My nomadic journey started in my underwear drawer.
Further explanation is probably required.
The other day, I received a comment on my blog from Mandy_Fish who wrote,
“Now it makes me curious as to why you are a nomad. I’m going to have to go back to the beginning of your blog and find out…”
And that got me wondering about when this nomadic journey started.
I didn’t start this blog in January 2010 with the end goal of being a nomadic blogger. I started it because I wanted change in my life. My dreary corporate job was sucking the life out of me. And all the time I wasn’t working was spent recovering from working. It was a vicious cycle.
Someone told me once at the beginning of my advertising career that it’s easy to burn out. I thought this was crazy talk. I had just landed my copywriting job at an advertising agency. I was writing the back of cereal boxes. I thought I had hit the big time.
And for a long time, I devoted all my creative energy to advertising. Awards, accolades and raises poured in. Well, they didn’t pour in, but there was a consistent trickle. And I loved every bit of it.
But after the millionth headline and billionth copy change, I couldn’t use advertising to burn through my creative juices anymore. I had to find something else.
Hence the blog in January 2010. My main goal was to find a new creative passion. I wasn’t planning on quitting my job. I wasn’t planning on traveling the world. I was just hoping to find some pleasure in my life.
So I spent the first part of 2010 painting and bookbinding. The energy for all these pursuits waned quickly. Bookbinding sounds like fun, but there is a lot of paperwork. Folding. Piercing. Sewing. Ugh. And at the end of it, I’d create a journal that took more time and cost than my favorite journal, the Twin Ring Notebook, which promises on its cover:
MOST ADVANCED QUALITY
GIVES BEST WRITING FEATURES
& GIVES SATISFACTION TO YOU.
It keeps its promise, too. It DOES have the most advanced quality with the best writing features that gives satisfaction to me. And it’s a better journal than I can bind myself.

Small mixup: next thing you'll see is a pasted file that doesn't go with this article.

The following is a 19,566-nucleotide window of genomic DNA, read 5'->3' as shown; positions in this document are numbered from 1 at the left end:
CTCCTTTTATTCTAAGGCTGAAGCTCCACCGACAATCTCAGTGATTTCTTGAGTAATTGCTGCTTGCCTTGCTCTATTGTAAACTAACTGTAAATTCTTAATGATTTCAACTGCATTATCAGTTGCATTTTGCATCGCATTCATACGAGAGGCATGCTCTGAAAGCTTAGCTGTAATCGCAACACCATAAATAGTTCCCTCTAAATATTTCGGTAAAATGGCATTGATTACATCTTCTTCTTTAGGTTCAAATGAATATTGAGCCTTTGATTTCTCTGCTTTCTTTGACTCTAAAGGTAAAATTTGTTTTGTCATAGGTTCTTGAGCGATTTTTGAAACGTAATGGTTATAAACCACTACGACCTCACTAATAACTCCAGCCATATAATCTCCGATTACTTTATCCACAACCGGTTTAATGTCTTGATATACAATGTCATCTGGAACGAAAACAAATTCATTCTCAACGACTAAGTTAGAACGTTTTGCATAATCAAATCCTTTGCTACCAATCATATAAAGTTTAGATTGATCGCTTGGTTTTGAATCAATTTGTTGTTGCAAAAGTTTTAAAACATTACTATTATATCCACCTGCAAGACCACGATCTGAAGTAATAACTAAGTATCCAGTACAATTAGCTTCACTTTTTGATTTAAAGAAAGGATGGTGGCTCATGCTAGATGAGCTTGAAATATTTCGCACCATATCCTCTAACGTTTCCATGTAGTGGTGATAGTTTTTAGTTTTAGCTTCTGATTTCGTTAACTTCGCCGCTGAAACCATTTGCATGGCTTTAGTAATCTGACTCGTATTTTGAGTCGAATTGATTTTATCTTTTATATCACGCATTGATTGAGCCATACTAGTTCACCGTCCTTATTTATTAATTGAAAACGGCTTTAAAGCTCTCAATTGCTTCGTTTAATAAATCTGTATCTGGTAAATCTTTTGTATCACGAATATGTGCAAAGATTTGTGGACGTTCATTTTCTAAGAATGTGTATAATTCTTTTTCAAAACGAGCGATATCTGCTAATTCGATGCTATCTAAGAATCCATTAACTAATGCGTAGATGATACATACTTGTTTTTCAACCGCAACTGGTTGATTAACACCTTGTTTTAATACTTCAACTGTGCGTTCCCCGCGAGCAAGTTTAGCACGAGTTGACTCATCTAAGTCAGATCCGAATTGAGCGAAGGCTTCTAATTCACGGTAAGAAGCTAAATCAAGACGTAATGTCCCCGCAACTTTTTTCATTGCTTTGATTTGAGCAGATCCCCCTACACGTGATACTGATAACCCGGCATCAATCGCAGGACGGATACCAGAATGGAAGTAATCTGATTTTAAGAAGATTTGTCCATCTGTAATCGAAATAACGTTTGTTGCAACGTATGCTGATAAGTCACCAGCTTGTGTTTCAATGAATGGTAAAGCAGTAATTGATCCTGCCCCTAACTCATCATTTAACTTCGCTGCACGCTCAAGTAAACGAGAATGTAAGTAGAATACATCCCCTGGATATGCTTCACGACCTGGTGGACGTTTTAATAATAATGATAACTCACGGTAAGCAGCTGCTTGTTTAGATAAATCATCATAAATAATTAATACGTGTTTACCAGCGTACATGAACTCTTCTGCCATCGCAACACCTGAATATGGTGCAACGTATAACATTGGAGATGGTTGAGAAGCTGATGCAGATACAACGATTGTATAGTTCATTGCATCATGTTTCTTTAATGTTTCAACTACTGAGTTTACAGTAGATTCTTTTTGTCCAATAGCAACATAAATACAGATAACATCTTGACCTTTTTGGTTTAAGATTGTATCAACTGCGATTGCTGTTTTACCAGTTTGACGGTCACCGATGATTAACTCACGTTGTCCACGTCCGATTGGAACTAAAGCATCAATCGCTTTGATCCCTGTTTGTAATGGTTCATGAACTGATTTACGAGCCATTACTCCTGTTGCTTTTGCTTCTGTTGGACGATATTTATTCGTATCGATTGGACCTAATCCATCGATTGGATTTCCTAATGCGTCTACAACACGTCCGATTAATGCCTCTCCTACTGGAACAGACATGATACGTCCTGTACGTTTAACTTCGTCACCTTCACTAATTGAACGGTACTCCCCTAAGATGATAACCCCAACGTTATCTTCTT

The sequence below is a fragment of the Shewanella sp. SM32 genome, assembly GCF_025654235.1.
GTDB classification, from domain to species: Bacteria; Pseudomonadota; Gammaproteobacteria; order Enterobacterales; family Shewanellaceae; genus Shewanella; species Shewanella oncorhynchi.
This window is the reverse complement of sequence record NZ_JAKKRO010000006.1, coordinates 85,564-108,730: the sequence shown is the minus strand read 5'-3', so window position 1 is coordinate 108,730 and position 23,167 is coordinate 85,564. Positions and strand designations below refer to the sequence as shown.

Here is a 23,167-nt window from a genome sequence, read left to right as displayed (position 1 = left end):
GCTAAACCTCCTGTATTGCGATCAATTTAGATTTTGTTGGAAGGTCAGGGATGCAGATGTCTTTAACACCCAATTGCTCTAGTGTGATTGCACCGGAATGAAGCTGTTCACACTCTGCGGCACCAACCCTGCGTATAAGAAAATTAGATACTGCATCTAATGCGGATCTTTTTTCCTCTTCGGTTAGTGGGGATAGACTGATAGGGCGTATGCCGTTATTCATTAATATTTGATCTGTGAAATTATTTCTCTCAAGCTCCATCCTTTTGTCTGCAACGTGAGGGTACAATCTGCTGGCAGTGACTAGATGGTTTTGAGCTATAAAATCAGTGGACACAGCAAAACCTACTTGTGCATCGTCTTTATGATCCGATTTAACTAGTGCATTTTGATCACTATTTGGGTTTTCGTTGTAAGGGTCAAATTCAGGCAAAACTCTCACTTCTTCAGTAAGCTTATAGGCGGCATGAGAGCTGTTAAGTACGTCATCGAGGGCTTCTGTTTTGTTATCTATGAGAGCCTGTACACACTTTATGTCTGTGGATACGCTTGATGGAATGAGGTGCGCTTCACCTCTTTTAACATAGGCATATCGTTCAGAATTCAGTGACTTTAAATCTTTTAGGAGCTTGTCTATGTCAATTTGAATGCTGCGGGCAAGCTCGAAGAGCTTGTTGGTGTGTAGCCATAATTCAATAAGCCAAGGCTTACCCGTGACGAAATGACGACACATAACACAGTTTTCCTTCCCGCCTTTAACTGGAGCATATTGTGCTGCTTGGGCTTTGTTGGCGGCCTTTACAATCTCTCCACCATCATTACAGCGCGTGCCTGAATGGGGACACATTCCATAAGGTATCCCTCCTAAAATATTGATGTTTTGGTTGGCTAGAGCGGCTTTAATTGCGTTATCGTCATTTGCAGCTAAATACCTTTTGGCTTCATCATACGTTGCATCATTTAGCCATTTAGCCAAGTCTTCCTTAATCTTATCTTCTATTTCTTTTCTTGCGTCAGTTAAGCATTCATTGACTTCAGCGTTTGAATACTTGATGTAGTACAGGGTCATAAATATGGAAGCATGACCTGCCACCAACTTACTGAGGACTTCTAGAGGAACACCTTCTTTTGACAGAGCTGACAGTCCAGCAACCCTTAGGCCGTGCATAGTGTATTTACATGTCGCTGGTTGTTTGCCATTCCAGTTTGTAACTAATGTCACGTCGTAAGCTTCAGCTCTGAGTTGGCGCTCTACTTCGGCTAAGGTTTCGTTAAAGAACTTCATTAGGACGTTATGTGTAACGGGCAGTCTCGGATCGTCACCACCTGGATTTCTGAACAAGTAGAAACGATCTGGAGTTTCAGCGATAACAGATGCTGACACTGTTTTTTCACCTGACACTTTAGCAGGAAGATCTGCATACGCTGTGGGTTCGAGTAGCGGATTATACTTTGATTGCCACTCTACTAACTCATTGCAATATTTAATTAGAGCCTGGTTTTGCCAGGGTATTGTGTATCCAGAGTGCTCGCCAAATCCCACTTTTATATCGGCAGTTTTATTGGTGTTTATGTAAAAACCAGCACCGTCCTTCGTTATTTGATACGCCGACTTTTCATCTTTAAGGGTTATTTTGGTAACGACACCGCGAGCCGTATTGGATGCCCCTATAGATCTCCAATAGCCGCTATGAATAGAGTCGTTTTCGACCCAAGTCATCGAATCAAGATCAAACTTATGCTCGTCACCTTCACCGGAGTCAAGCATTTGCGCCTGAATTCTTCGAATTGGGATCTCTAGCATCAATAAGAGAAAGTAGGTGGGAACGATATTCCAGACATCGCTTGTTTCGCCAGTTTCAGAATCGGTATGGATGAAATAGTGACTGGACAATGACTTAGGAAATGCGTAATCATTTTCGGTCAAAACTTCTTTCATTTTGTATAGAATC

So that was the end of that artistic pursuit.
And painting… that went well for a long time but it was messy. And I don’t want to clean up messes. That’s what my day job was for. (If you’ve ever been a copywriter, you know what I’m talking about.)
So how does this relate to underwear?
In my pursuit for my new art, I kept a journal. I wrote three pages a day as instructed by Julia Cameron in her book The Artist’s Way. And after writing a whole lot of blather that helped release my pent up frustrations with my life, I found I was writing lists of things to do. Massive lists. Big things to do and little things to do. Things to do on the weekend. Things to do in life. Lots of things to do.
And one of the things on this list was to clean out my underwear drawer.
So that’s what I did.
Turns out, it takes virtually no time to sort through underwear drawers. I don’t have to try them on to see if they will fit like I do with the clothes in my closet. A quick glance at each pair makes sorting easy. And there is no question of whether or not to donate these undies to a thrift store. That can’t happen, right? People know not to do that, right?
Turns out, a quick online search tells me that not only do people donate underwear if it’s “gently used” but that not enough people donate to homeless shelters. I also read there is a shortage of plus-sized underwear at women’s shelters. Further research says that skid marks or bloodstains are not okay. Holes are also not preferred. No one is interested in unsightly knickers.
So there you go.
But mine were pitifully worn out, so in the trash they went. I was shocked to learn that I had underwear from five boyfriends ago. A decade’s worth of undies was still under my roof long after the lover for whom they were purchased for his viewing pleasure was out the door.
In no time, I had a drawer of three tiny piles of underwear, all neatly folded like envelopes. This was more than just satisfying. A tiny chasm opened in my soul and peace began to trickle in. I felt lighter.
This was such a lovely feeling that I moved onto cull my closets, which led to sorting through my papers and files. Eventually, I gained enough momentum to revamp or toss entire photo albums. Do I need to keep photos of five-boyfriends-ago? No. I tossed them as quickly as I tossed their matching gotchies.
With each bag I dropped off at the thrift store, with each pile of papers I shredded, with each drawer that became empty or sparse, that chasm of peace opened wider. And it stayed that way. I was no longer hypnotized by the fallacy that material things bring happiness. They don’t. (Except for Apple products and soft bed sheets.)
I found great satisfaction in crossing tasks off my list as long as I gave myself enough time to do so. I think that’s the trick with lists. One needs to be gentle with timelines. The lists morphed from lists of unfinished tasks to calculations on how much money I could save by a certain date. They morphed again when I printed out a map of Europe and taped it on the inside cover of my journal. My lists became names of places to visit.
By the end of 2010, I got my apartment down to the one suitcase and carry-on I now use to travel the world. Toni Morrison was right when she said, “You wanna fly, you got to give up the shit that weighs you down.”
When I started this journey, I didn’t know I wanted to fly. But in giving up the shit that weighed me down, I felt so light that flying seemed like the most natural thing to do in the world.
And the creative pursuit? Turns out it was this blog. Turns out it was writing all along.
|Bastille Day in Paris, 2011.|